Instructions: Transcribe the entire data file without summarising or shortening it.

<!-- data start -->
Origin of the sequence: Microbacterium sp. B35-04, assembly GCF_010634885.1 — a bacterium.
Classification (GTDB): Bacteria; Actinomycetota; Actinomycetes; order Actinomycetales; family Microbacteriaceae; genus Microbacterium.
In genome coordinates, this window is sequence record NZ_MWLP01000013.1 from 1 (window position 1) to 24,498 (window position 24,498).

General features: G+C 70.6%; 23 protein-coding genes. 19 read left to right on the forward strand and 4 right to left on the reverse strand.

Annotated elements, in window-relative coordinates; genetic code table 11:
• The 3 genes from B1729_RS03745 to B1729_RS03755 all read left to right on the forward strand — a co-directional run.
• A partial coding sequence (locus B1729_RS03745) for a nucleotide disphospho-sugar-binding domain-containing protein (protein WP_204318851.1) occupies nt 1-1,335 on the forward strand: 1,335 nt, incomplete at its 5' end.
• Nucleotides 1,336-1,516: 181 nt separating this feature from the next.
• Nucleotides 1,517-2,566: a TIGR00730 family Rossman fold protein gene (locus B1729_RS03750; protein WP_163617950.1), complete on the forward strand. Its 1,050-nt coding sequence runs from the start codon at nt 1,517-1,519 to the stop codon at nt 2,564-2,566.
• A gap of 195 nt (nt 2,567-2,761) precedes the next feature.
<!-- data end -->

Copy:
Origin of the sequence: Microbacterium sp. B35-04, assembly GCF_010634885.1 — a bacterium.
Classification (GTDB): Bacteria; Actinomycetota; Actinomycetes; order Actinomycetales; family Microbacteriaceae; genus Microbacterium.
In genome coordinates, this window is sequence record NZ_MWLP01000013.1 from 1 (window position 1) to 24,498 (window position 24,498).

General features: G+C 70.6%; 23 protein-coding genes. 19 read left to right on the forward strand and 4 right to left on the reverse strand.

Annotated elements, in window-relative coordinates; genetic code table 11:
• The 3 genes from B1729_RS03745 to B1729_RS03755 all read left to right on the forward strand — a co-directional run.
• A partial coding sequence (locus B1729_RS03745) for a nucleotide disphospho-sugar-binding domain-containing protein (protein WP_204318851.1) occupies nt 1-1,335 on the forward strand: 1,335 nt, incomplete at its 5' end.
• Nucleotides 1,336-1,516: 181 nt separating this feature from the next.
• Nucleotides 1,517-2,566: a TIGR00730 family Rossman fold protein gene (locus B1729_RS03750; protein WP_163617950.1), complete on the forward strand. Its 1,050-nt coding sequence runs from the start codon at nt 1,517-1,519 to the stop codon at nt 2,564-2,566.
• A gap of 195 nt (nt 2,567-2,761) precedes the next feature.